“She was offended that I would ever think such a thing about her father, or try to get her to think the same” (Ross 157). However, Ross had never even mentioned sexual abuse by her father to the patient. In recent years, there has been a dramatic rise in the amount of interest paid to disassociative identity disorder. There are several reasons for this, not the least of which is “..the recognition of DID as a free-standing condition, and the provision of landmark clinical descriptions in The Diagnostic and Statistical Manual of Mental Disorders, third edition” (Alexander, et al. 339).
Feminism made a powerful impact by sensitizing the mental health professionals “..to the hitherto unacknowledged high incidence of child abuse, incest, and the exploitation of women” (Alexander, et al. 339). Therapists no longer dismiss their adult patients’ accounts of childhood abuse as a mere fantasy, and the recognition of disassociative identity disorder of sexually abused females has soared. Also, “..there has been an explosion of interest in post traumatic stress disorder, which, like DID, occurs consequent to trauma, and has been documented in children following their exposure to, among other things, natural disasters (i.e. the Oakland, California firestorm of 1991). The similarity between the two conditions brought credibility to disassociative identity disorder. The media has also played a role in the resurgence of interest, with its fictional representation of DID cases such as in the films “Primal Fear” and “The Color of Night”-much as it did with “Sybil” and “The Three Faces of Eve.” Perhaps with this increased interest in and acceptance of both DID and its causative roots, children trying to survive severely abusive situations will be removed from the perpetrators and provided with the proper therapy at a young age rather than having to face years of missed diagnoses and continued mental trauma. The consequences of childhood sexual abuse are not limited to disorders such as anxiety, depression, nightmares, amnesia, and DID. It also “..traps the person in complicated, self-destructive relationship patterns” (Ross 44).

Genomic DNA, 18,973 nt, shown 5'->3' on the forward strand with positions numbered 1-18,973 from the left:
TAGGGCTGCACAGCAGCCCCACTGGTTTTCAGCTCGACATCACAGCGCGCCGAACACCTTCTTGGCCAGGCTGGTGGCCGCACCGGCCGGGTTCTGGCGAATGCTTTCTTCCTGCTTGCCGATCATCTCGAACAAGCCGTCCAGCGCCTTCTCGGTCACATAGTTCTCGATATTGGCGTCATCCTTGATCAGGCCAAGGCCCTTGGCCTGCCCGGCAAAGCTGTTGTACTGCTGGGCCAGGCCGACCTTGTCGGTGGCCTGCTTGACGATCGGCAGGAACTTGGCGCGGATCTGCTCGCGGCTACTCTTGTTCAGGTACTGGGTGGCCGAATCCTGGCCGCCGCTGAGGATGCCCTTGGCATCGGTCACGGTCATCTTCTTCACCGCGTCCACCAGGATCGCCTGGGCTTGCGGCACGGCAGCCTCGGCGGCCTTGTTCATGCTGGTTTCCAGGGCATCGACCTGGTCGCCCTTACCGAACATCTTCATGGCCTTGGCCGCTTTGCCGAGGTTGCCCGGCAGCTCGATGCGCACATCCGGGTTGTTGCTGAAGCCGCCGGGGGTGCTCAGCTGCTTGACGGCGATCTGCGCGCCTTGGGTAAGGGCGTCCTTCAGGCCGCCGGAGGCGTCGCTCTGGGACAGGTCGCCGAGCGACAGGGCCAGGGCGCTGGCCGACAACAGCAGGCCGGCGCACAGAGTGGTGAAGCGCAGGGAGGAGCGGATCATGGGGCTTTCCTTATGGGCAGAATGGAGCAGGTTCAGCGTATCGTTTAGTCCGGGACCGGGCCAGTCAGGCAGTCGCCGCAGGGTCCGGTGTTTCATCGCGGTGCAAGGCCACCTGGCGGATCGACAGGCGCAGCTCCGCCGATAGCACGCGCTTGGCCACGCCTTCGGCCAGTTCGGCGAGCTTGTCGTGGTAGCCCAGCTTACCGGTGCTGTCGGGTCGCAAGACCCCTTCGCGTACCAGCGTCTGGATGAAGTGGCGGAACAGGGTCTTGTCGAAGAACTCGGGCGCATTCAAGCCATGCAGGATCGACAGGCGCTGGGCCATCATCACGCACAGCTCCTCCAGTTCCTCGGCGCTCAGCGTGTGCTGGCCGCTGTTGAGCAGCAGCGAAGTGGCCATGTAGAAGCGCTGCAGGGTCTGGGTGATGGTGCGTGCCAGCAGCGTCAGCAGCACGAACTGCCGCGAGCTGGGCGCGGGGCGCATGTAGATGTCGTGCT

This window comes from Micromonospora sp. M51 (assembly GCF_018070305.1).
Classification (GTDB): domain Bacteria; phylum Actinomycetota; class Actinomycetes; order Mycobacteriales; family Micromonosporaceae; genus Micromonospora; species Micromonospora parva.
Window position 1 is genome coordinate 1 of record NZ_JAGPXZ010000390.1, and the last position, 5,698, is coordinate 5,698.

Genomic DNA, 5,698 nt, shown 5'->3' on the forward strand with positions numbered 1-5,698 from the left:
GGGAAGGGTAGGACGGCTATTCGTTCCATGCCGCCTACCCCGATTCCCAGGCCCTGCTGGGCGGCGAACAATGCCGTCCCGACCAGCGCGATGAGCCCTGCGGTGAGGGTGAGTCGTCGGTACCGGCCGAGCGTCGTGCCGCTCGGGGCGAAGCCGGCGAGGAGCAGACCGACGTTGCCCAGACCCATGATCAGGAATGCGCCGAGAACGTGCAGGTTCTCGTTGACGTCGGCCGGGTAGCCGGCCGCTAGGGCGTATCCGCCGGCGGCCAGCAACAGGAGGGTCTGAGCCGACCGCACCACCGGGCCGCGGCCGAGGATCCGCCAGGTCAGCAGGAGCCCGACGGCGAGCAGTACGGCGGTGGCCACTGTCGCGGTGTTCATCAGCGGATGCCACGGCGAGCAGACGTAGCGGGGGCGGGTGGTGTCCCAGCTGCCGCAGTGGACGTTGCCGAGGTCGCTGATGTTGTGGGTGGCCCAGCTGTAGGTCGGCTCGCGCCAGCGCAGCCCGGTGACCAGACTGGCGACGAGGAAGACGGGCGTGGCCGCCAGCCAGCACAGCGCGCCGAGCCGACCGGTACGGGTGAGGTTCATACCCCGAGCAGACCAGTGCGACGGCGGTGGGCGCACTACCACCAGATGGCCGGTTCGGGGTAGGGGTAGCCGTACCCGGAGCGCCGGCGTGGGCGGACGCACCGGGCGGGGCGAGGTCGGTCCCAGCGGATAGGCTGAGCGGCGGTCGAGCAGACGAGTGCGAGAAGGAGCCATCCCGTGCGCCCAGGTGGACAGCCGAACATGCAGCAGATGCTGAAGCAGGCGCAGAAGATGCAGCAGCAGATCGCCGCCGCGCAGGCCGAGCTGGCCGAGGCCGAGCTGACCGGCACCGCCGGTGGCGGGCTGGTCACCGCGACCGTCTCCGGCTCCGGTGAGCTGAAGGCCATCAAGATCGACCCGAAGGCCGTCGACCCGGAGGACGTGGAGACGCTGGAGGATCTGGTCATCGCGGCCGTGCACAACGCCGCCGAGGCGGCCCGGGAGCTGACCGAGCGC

It is for these reasons that adults eventually seek professional help, and only then do they sometimes learn that they suffer from DID. “Dissociation is a major way in which human beings cope with trauma” (Ross 45). This coping mechanism is but one example of how strong the human will to survive actually is. In the face of almost unbelievable trauma, a child as young as 3 or 4 years old can use dissociation to enable him/herself to continue to function normally. It is up to the non-abusive adults in such a child’s life to recognize signs of abuse, to believe the child when abuse is reported, and to take steps to stop the abuse.
Only then will the number of adults diagnosed with disassociative identity disorder decrease, and the number of children developing it diminish. Psychology.